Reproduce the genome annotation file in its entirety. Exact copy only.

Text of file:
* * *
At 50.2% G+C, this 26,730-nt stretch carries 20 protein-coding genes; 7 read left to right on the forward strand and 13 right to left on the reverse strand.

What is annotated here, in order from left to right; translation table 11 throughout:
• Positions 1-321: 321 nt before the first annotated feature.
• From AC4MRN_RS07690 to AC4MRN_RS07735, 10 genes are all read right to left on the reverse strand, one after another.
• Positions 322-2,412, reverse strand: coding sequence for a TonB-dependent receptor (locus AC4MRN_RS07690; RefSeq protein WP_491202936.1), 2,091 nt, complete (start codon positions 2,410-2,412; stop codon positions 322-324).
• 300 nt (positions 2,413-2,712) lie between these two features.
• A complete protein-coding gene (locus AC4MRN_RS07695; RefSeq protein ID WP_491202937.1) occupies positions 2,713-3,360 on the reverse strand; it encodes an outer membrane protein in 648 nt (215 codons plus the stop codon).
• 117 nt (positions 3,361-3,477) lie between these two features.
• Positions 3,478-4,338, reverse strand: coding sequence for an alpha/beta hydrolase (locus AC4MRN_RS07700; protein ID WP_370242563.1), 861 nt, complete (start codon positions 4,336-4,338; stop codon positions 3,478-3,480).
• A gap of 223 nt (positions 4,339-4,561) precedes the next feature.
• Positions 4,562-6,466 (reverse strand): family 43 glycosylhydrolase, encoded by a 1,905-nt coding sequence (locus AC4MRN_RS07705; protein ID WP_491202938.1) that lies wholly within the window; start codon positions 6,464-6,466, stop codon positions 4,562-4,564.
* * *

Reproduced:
At 50.2% G+C, this 26,730-nt stretch carries 20 protein-coding genes; 7 read left to right on the forward strand and 13 right to left on the reverse strand.

What is annotated here, in order from left to right; translation table 11 throughout:
• Positions 1-321: 321 nt before the first annotated feature.
• From AC4MRN_RS07690 to AC4MRN_RS07735, 10 genes are all read right to left on the reverse strand, one after another.
• Positions 322-2,412, reverse strand: coding sequence for a TonB-dependent receptor (locus AC4MRN_RS07690; RefSeq protein WP_491202936.1), 2,091 nt, complete (start codon positions 2,410-2,412; stop codon positions 322-324).
• 300 nt (positions 2,413-2,712) lie between these two features.
• A complete protein-coding gene (locus AC4MRN_RS07695; RefSeq protein ID WP_491202937.1) occupies positions 2,713-3,360 on the reverse strand; it encodes an outer membrane protein in 648 nt (215 codons plus the stop codon).
• 117 nt (positions 3,361-3,477) lie between these two features.
• Positions 3,478-4,338, reverse strand: coding sequence for an alpha/beta hydrolase (locus AC4MRN_RS07700; protein ID WP_370242563.1), 861 nt, complete (start codon positions 4,336-4,338; stop codon positions 3,478-3,480).
• A gap of 223 nt (positions 4,339-4,561) precedes the next feature.
• Positions 4,562-6,466 (reverse strand): family 43 glycosylhydrolase, encoded by a 1,905-nt coding sequence (locus AC4MRN_RS07705; protein ID WP_491202938.1) that lies wholly within the window; start codon positions 6,464-6,466, stop codon positions 4,562-4,564.